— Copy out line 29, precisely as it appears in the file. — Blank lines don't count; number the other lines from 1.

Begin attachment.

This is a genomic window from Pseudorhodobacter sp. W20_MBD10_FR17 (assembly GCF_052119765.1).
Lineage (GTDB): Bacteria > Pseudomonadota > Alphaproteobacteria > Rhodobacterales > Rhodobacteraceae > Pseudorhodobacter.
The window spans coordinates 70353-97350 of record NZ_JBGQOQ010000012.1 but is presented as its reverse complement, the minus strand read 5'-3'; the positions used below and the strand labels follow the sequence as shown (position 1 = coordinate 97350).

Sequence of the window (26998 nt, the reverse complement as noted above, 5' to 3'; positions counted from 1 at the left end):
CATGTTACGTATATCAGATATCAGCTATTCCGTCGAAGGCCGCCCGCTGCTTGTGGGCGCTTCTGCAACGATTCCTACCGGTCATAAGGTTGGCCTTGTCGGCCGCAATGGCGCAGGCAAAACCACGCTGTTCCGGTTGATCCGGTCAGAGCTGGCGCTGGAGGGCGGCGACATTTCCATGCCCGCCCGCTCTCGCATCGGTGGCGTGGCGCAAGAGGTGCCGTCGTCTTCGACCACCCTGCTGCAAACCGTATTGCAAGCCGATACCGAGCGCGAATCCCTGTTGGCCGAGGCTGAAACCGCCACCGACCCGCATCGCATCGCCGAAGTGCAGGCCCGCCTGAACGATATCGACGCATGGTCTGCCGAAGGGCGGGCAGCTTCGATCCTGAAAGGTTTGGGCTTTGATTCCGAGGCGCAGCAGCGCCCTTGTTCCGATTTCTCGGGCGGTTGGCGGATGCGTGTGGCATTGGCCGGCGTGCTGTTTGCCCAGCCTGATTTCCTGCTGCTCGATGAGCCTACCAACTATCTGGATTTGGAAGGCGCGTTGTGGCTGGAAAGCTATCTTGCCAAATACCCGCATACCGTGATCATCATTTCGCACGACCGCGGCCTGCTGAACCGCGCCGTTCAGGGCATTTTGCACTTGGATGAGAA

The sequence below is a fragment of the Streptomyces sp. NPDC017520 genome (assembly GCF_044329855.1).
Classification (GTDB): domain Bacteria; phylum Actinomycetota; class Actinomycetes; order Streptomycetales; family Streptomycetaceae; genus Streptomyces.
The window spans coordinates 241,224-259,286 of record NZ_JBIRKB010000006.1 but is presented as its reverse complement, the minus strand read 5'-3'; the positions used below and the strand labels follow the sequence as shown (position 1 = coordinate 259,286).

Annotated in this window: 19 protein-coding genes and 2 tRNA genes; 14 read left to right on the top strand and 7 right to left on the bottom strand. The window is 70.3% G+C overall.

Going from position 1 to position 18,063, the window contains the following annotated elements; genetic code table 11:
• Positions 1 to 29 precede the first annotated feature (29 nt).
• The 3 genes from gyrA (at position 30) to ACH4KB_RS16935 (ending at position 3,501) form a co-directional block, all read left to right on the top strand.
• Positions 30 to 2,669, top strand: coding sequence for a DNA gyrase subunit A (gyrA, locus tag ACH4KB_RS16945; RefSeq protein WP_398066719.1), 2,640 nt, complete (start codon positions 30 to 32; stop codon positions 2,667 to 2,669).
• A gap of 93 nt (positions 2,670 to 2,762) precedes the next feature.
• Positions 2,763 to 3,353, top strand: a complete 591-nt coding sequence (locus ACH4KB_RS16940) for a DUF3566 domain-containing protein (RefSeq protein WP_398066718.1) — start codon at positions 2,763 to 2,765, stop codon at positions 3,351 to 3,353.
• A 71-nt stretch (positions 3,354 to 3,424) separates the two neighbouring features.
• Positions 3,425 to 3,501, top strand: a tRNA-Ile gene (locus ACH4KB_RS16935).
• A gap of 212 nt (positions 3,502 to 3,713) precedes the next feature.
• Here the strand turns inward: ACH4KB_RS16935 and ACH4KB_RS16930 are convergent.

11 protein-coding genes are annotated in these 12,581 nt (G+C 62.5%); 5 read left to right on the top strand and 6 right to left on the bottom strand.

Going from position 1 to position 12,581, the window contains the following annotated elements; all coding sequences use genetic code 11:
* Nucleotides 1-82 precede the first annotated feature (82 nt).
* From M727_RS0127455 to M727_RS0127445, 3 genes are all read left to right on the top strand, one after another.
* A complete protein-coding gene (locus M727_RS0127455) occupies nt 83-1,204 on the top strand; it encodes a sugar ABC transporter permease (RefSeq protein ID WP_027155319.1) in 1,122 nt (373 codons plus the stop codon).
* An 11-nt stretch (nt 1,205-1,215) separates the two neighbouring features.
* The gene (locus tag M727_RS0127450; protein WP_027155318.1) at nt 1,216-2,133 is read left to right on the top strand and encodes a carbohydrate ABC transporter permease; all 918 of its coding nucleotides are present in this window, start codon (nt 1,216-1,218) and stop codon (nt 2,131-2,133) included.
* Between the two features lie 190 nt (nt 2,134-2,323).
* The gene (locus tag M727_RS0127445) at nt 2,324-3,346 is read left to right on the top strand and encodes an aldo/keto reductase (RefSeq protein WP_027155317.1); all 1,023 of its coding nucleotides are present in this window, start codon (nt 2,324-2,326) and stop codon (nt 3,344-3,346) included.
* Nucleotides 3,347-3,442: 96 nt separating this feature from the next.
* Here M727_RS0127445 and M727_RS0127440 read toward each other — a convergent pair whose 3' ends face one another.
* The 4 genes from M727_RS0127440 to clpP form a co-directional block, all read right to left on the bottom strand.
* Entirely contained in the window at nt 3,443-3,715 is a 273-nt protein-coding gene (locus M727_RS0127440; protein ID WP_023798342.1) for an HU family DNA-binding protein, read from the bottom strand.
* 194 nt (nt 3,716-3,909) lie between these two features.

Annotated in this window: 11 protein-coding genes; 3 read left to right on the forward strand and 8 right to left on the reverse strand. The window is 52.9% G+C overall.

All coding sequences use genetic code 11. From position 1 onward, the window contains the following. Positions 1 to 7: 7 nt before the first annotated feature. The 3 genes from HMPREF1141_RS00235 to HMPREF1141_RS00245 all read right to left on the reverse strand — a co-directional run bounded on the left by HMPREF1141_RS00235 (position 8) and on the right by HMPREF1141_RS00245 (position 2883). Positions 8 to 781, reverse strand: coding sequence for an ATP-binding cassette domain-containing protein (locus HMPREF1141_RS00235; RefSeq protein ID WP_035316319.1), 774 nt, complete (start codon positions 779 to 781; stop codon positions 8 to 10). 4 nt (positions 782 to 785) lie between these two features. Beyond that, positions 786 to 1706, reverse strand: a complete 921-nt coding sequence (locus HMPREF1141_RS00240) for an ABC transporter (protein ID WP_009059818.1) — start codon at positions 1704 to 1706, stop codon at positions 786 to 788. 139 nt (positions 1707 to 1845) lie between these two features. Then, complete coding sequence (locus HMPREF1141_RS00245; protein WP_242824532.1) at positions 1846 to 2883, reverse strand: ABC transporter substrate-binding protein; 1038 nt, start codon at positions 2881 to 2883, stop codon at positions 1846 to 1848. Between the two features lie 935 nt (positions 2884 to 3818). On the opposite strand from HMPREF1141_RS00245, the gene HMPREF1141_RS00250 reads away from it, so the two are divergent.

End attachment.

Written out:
* Nucleotides 3,347-3,442: 96 nt separating this feature from the next.